“The internet of things (IoT) is a catch-all term for the growing number of electronics that aren’t traditional computing devices, but are connected to the internet to send data, receive instructions or both,” explains Josh Fruhlinger. These devices encompass a large spectrum, from gadgets like Alexa to internet-enabled sensors in farms and factories. By bringing the power of the internet, data processing and analytics to the real world of material objects, IoT blurs the boundaries between the digital and the physical. When a modern washing machine can be operated from a smartphone using an internet app, the person using it is directly engaging with the global information network; the very act of doing laundry is now part of an interconnected digital system.
In addition, the data-gathering capabilities of IoT is hugely beneficial to industry settings, where the data compiled by millions – if not billions – of embedded internet-enabled sensors serve as a reading key for companies wishing to assess ‘the safety of their operations’, ‘track assets’, ’reduce manual processes’, or even learn more about ‘people’s preferences and behaviour’ (Fruhlinger). Through IoT, the internet can now accelerate the processes of physical manufacturing and distribution in the same way it has been accelerating the research and dissemination of knowledge of decades.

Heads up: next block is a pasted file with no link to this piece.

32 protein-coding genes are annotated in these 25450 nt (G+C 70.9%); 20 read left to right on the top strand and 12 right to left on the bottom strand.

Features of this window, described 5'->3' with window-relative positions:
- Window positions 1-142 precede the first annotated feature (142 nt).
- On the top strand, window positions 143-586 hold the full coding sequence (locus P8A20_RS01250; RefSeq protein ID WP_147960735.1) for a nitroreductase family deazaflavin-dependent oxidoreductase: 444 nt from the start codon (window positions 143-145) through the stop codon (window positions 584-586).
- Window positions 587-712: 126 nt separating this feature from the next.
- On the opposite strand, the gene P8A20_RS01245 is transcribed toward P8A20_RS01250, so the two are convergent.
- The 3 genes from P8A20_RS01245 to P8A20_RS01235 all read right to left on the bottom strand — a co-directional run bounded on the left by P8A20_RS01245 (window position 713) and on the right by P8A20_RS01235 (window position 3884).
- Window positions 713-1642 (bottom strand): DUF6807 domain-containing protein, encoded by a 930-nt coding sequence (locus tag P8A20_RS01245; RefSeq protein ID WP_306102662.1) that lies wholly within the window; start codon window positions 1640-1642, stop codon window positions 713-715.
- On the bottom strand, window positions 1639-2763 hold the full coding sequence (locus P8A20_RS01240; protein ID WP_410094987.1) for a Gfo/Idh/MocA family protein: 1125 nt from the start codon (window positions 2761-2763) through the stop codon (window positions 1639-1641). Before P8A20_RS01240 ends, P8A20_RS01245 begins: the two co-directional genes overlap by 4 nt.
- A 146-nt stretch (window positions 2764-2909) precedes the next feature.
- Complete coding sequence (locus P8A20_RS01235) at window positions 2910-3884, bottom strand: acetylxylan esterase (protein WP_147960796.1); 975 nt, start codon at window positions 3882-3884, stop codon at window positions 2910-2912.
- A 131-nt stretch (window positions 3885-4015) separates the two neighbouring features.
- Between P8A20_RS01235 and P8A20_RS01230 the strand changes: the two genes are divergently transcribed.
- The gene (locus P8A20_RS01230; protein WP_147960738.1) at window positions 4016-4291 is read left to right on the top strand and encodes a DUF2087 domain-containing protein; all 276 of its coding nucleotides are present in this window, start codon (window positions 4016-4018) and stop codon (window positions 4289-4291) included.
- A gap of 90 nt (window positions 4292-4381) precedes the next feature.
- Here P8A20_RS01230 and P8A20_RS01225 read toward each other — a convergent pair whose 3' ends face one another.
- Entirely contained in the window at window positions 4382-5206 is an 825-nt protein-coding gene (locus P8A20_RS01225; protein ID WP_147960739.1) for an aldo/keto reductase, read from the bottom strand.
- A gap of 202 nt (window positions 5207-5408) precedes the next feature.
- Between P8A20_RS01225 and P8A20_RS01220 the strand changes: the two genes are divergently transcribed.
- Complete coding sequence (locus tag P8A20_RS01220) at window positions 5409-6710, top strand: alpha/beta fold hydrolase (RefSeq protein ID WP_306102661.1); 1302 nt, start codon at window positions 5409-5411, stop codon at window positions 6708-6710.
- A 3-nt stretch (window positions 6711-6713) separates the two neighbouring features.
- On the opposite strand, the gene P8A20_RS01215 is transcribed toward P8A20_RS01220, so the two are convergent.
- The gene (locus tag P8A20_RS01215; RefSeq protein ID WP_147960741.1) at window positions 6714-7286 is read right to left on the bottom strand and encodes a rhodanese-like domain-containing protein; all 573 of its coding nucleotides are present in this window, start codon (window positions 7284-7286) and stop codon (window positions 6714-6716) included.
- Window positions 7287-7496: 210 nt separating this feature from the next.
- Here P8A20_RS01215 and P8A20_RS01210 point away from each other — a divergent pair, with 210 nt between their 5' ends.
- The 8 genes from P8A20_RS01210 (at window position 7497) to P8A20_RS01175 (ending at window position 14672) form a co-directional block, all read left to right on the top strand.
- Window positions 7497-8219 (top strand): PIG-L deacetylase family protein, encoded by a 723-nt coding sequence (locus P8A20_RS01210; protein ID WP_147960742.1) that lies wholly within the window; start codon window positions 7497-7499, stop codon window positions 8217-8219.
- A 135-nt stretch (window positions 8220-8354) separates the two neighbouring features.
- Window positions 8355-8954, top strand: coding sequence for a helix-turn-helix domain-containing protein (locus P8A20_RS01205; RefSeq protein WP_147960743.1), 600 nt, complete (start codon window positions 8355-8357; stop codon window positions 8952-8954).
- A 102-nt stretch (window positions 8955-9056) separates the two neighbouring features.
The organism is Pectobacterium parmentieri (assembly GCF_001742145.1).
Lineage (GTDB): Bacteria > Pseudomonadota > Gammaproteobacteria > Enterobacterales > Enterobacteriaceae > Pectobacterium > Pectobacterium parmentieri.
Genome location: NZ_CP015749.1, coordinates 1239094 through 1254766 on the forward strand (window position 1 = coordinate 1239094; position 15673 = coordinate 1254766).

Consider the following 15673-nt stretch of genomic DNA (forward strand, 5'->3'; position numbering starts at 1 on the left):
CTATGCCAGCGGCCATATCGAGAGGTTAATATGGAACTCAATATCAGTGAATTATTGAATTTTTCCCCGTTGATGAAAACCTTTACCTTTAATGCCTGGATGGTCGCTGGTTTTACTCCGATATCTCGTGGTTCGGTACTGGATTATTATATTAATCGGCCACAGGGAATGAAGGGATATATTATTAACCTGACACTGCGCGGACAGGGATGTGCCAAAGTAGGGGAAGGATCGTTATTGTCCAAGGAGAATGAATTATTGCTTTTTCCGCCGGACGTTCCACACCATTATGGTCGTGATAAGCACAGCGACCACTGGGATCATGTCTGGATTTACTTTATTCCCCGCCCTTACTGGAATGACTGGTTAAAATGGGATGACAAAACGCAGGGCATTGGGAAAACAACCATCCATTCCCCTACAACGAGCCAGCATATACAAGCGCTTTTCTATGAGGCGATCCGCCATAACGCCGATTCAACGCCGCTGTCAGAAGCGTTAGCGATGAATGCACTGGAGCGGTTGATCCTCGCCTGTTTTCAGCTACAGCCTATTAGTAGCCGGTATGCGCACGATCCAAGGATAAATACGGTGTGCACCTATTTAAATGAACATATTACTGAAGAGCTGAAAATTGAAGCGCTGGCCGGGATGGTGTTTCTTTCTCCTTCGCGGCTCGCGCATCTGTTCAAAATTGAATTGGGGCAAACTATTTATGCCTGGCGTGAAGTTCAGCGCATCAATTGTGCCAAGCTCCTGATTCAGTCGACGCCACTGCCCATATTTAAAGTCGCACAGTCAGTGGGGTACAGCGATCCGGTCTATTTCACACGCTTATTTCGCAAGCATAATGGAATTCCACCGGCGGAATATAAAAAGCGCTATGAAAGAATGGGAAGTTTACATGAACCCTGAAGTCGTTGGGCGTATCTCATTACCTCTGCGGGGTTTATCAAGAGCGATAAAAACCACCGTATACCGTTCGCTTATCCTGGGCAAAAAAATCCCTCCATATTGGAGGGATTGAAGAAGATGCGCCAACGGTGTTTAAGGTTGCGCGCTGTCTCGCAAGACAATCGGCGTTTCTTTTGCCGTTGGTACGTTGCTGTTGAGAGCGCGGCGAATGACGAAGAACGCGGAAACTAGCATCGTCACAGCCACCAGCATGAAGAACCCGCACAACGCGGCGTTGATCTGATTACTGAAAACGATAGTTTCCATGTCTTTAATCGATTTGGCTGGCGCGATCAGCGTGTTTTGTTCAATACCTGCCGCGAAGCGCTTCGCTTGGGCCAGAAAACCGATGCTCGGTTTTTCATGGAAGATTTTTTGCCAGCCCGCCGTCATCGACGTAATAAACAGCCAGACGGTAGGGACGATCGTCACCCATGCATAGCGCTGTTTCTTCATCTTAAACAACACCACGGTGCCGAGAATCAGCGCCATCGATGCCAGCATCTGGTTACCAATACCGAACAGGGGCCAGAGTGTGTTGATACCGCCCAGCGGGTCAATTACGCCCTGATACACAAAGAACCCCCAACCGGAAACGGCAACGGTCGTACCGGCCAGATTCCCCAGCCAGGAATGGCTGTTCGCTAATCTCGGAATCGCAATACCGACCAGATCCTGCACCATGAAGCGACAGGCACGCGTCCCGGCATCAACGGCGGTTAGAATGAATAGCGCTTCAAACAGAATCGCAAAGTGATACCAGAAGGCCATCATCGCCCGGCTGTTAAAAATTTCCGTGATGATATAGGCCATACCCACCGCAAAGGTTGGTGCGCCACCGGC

IoT is therefore crucial to the development of smart vehicles, collating the data needed to refine the technology required to meet safety and efficiency standards. Indeed, traditional car wiring is insufficient as it is built on mechanics, from the engine and transmission system to the integrated electrical components such as electronic engine control. Smart cars require a new core platform, entirely independent of the traditional engine, transmission, braking, and steering systems – one that includes sensors and software intelligence that connect with GPS mapping, sensor fusion, AI, and a growing range of supercomputing platforms. This IoT-based architecture, named ‘interconnection architecture’ by FAW, is to connect cars to the cloud and vice-versa.
This creates rich opportunities for smart vehicles, accelerating the development of functions such as health and attention monitoring. Indeed, most road traffic incidents occur because the driver has become distracted or tired; with smart technology, cars may be able to determine when a driver’s capacities are compromised and take over driving control accordingly.